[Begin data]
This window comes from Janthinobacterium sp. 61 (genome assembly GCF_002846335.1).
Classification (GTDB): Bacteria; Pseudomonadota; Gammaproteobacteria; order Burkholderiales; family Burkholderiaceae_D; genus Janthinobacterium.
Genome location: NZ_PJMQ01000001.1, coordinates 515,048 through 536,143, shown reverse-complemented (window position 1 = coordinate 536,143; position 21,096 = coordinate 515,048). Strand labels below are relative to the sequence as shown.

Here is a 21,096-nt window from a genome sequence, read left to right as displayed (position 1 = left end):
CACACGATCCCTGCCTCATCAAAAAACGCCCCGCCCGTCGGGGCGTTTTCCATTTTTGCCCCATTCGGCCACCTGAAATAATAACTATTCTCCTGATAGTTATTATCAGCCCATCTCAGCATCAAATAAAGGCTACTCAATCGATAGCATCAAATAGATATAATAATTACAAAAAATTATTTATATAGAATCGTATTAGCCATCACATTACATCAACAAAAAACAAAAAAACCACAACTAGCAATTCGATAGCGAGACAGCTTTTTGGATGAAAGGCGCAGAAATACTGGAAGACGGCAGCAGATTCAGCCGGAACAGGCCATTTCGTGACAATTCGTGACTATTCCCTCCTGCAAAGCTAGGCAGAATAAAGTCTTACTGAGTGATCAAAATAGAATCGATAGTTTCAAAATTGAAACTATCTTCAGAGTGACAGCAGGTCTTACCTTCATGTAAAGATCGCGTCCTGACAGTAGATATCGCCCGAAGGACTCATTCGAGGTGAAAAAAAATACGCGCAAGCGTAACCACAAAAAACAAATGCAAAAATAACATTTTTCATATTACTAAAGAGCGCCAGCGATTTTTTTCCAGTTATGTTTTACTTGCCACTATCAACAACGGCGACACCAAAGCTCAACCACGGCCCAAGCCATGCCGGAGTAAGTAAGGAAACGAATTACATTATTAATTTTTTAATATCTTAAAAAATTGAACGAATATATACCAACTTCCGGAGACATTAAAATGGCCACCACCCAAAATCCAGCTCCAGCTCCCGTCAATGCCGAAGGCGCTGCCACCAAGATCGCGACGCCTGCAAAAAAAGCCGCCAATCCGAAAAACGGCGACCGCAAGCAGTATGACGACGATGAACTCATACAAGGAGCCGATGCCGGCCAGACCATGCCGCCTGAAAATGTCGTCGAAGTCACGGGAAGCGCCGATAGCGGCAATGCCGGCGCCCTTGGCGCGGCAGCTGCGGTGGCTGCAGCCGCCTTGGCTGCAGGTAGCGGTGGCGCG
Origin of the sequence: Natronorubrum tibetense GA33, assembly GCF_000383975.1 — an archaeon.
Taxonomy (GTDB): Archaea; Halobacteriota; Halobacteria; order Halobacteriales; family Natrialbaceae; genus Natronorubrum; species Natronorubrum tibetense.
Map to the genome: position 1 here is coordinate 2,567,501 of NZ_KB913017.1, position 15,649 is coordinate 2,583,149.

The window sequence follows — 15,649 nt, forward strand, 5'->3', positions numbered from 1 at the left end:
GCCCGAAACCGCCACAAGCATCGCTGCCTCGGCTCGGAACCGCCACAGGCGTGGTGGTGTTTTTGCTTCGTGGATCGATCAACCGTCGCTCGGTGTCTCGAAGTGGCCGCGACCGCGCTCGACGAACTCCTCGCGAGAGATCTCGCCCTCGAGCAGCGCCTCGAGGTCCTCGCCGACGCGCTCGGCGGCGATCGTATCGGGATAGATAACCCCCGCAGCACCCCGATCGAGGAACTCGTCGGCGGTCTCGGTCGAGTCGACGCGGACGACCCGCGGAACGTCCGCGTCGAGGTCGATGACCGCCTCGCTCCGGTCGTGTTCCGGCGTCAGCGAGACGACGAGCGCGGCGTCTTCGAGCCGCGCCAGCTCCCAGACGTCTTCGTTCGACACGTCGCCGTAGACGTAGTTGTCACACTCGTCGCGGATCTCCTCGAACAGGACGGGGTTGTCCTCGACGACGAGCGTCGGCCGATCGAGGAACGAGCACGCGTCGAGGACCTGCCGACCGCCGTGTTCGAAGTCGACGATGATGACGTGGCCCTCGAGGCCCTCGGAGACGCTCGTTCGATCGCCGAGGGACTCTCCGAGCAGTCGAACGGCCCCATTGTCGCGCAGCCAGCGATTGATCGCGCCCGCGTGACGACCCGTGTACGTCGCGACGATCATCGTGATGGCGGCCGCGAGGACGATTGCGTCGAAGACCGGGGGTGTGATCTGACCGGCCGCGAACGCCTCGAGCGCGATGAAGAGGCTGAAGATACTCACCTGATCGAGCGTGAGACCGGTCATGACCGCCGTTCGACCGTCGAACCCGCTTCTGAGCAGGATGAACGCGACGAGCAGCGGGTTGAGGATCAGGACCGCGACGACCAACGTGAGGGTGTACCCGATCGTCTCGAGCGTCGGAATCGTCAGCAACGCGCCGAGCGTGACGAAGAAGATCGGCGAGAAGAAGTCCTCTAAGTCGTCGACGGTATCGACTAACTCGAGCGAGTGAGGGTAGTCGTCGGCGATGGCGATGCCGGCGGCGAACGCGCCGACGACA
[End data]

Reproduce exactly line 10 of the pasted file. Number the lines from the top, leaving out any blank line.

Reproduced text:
GCCCGAAACCGCCACAAGCATCGCTGCCTCGGCTCGGAACCGCCACAGGCGTGGTGGTGTTTTTGCTTCGTGGATCGATCAACCGTCGCTCGGTGTCTCGAAGTGGCCGCGACCGCGCTCGACGAACTCCTCGCGAGAGATCTCGCCCTCGAGCAGCGCCTCGAGGTCCTCGCCGACGCGCTCGGCGGCGATCGTATCGGGATAGATAACCCCCGCAGCACCCCGATCGAGGAACTCGTCGGCGGTCTCGGTCGAGTCGACGCGGACGACCCGCGGAACGTCCGCGTCGAGGTCGATGACCGCCTCGCTCCGGTCGTGTTCCGGCGTCAGCGAGACGACGAGCGCGGCGTCTTCGAGCCGCGCCAGCTCCCAGACGTCTTCGTTCGACACGTCGCCGTAGACGTAGTTGTCACACTCGTCGCGGATCTCCTCGAACAGGACGGGGTTGTCCTCGACGACGAGCGTCGGCCGATCGAGGAACGAGCACGCGTCGAGGACCTGCCGACCGCCGTGTTCGAAGTCGACGATGATGACGTGGCCCTCGAGGCCCTCGGAGACGCTCGTTCGATCGCCGAGGGACTCTCCGAGCAGTCGAACGGCCCCATTGTCGCGCAGCCAGCGATTGATCGCGCCCGCGTGACGACCCGTGTACGTCGCGACGATCATCGTGATGGCGGCCGCGAGGACGATTGCGTCGAAGACCGGGGGTGTGATCTGACCGGCCGCGAACGCCTCGAGCGCGATGAAGAGGCTGAAGATACTCACCTGATCGAGCGTGAGACCGGTCATGACCGCCGTTCGACCGTCGAACCCGCTTCTGAGCAGGATGAACGCGACGAGCAGCGGGTTGAGGATCAGGACCGCGACGACCAACGTGAGGGTGTACCCGATCGTCTCGAGCGTCGGAATCGTCAGCAACGCGCCGAGCGTGACGAAGAAGATCGGCGAGAAGAAGTCCTCTAAGTCGTCGACGGTATCGACTAACTCGAGCGAGTGAGGGTAGTCGTCGGCGATGGCGATGCCGGCGGCGAACGCGCCGACGACA